By NEIL HARTNELL
Tribune Business Editor
Freeport’s potential emergence as a mega cruise port hub represents a potential threat to Nassau, Tribune Business was told yesterday, and may affect its own port’s management outsource.
Tourism industry sources, who only spoke on condition of anonymity, questioned why the cruise lines would continue to call on Nassau with their present frequency if they were developing their own ports on Grand Bahama.
Besides Carnival’s $100m port, which is billed as its largest wholly-owned facility in the world, Tribune Business this week exclusively revealed that the Mexican cruise port developer, ITM Group, is proposing a second Freeport-based destination that will also include the acquisition of the Grand Lucayan resort.
ITM Group is understood to have partnered with Royal Caribbean to develop four new cruise berths in Freeport Harbour, tripling its current capacity, and its plans could have significant implications for the ongoing bidding process to take over management of Nassau’s own cruise port.
This is because the Mexican developer, together with Carnival and Royal Caribbean, are all part of the same bid seeking the contract to operate a port that currently receives 3.6m passengers per year.
Several tourism industry sources suggested their respective Freeport plans could give their Nassau bid, in which they have partnered with the Bahamian group, Cruise Ports International, extra leverage given the possibility that they may avoid - or at least downgrade - the Bahamian capital as a port of call unless they are selected as the winner.
“I’m surprised people in Nassau have not asked more questions,” one industry source told this newspaper. “Why would the cruise lines now need to come to Nassau? They’re already complaining about it as a port of call.
“If they don’t win the bid will they go to Freeport instead, given that the economics are better for them with ports they own? Politicians, stakeholders, no one trusts the cruise lines, yet they want to give them more power in The Bahamas?
“Here is the Government potentially giving them two cruise ports in Grand Bahama. Why give them even more control over the economy of The Bahamas?”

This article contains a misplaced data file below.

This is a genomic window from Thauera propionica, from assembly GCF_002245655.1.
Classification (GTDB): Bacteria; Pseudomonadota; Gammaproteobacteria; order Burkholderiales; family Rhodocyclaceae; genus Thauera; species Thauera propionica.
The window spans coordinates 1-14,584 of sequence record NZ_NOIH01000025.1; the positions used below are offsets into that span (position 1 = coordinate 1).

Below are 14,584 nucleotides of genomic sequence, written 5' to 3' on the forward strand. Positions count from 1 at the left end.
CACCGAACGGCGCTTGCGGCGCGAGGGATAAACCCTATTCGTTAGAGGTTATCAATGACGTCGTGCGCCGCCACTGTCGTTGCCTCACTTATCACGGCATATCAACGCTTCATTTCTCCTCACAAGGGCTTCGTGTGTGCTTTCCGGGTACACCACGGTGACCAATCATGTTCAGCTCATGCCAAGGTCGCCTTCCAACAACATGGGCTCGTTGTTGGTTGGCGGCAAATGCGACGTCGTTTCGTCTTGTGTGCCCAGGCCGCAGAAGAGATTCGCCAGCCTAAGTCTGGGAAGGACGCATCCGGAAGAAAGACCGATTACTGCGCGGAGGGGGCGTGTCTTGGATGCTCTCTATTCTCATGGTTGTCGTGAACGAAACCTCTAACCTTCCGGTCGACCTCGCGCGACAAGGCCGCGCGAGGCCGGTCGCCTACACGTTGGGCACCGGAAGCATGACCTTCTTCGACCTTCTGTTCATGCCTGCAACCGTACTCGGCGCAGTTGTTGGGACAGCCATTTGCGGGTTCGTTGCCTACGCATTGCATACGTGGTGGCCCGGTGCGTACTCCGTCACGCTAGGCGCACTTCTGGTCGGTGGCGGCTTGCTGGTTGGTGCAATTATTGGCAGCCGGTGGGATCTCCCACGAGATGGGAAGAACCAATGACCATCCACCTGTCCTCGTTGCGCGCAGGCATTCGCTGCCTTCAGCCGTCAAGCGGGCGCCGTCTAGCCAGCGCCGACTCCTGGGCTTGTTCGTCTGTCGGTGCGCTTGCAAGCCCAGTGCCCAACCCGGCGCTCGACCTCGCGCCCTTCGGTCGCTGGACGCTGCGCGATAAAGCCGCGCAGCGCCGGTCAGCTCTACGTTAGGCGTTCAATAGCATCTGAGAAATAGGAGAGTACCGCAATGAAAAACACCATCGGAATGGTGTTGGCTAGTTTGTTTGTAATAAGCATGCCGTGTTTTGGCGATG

Questioning whether the Government had thought through its strategy, and the implications of what it was doing, the source suggested that its “desperation” to revive Freeport’s economy and deliver on its 2017 general election/Speech from the Throne promises may be driving its decision-making.
“This does have the potential to move cruises from Nassau to Freeport,” they added. “I’m just hoping it will not hurt Nassau. That’s the risk. Royal Caribbean is spending $250m on its private island, Coco Cay, and if they’re spending hundreds of millions in Freeport what’s the motivation to come to Nassau on two-stop cruises?”
Another contact, describing Carnival’s cruise port alone as a “dagger aimed at the heart of Nassau”, said: “If you have that kind of interest in Grand Bahama, one, you should have something similar in Nassau, and two, you can’t give Nassau to the same set of guys, the cruise lines.”
ITM Group, which began life as a construction and development group, is the “independent operator” for Nassau’s cruise port in the Port of Nassau Partnership bid. This is an alliance between Cruise Ports International, a Bahamian investor group headed by former Family Guardian president, Gerald Strachan, and the Cruise Lines Group.
The latter’s membership features Carnival, Royal Caribbean, Disney and Norwegian Cruise Line. Tribune Business understands that ITM Group has no equity stake in the consortium’s bid, and will merely have a management role in Nassau if the group is successful.